Welcome to the first ever television presentation gem of the week. Each week, on a Friday afternoon, I plan to indulge in one of my geekiest and most shameful traits — an unhealthy interest in television presentation. If you read the post below, you will get the gist…
This is a brilliant example of television presentation gold from Christmas 1996. There are several notable aspects to this clip.
Firstly, it is a closedown — always a favourite among television presentation geeks. Also, it contains a Christmas ident. These are sought-after for their short-lived nature. Moreover, this clip is from Channel 4’s ‘circles’ era, which was quickly replaced due to its unpopularity. (It is a reasonably amusing ident too.)
But the reason I have chosen this clip to be the first ever television presentation gem of the week is that it exhibits 4-Tel On View. Moreover, as 4-Tel On View stopped broadcasting at the beginning of 1997, this must be one of the very last broadcasts.
4-Tel On View was Channel 4’s equivalent of the more famous Pages from Ceefax, which can still sometimes be seen on the BBC. This was designed as a low-budget filler programme, broadcasting selected pages from Channel 4’s teletext service, normally very late at night or very late in the morning. Presumably the logic is that it is better than a testcard.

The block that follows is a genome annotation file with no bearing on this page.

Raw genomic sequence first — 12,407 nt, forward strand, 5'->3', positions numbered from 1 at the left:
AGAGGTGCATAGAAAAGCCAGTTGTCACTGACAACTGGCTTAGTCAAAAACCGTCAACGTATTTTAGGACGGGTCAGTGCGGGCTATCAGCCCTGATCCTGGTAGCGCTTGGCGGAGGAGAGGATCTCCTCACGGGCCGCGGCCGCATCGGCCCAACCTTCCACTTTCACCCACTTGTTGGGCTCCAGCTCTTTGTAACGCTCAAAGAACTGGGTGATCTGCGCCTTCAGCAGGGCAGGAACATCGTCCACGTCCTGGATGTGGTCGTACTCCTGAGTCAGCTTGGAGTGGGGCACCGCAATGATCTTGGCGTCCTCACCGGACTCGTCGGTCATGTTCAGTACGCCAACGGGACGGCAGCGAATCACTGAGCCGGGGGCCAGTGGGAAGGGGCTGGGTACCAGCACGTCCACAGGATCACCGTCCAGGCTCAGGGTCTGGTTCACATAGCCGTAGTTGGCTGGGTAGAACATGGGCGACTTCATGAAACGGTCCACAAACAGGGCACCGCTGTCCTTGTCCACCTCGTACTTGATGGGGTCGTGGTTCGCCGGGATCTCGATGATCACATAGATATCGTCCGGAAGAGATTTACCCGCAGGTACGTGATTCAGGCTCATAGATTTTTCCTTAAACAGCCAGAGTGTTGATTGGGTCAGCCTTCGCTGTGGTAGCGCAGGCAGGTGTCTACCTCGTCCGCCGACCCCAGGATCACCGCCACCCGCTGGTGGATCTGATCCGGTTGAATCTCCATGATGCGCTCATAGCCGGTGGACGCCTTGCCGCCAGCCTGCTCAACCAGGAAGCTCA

As you can see, it has a quirkiness and a sense of humour that is somewhat lacking from Pages from Ceefax. It’s also a world away from the po-faced and corporate ITV Nightscreen, which 4-Tel On View producers Intelfax went on to make.
I can remember watching 4-Tel on View as a child, and I could never work out why or how it contained animations, which were lacking on both Pages from Ceefax and actual teletext. According to Wikipedia, it was all down to a “Magic RITE box” — so now you know.
Another highlight that dates this clip is the trumpeting of some very 1990s technology in the television listings. You can watch Bill and Ted’s Excellent Adventure in PALplus, with Nicam stereo, and subtitles on 888!
Another odd thing about this clip is that some of the pages and animations seem to scroll through far too quickly. If this clip is playing at the right speed (and the ident at the start seems perfectly normal to me), then this is a usability flaw of 4-Tel on View that made it almost useless!
Can anyone explain the ‘Beware of imitations’ animation? Was there some sort of rogue 4-Tel On View in operation?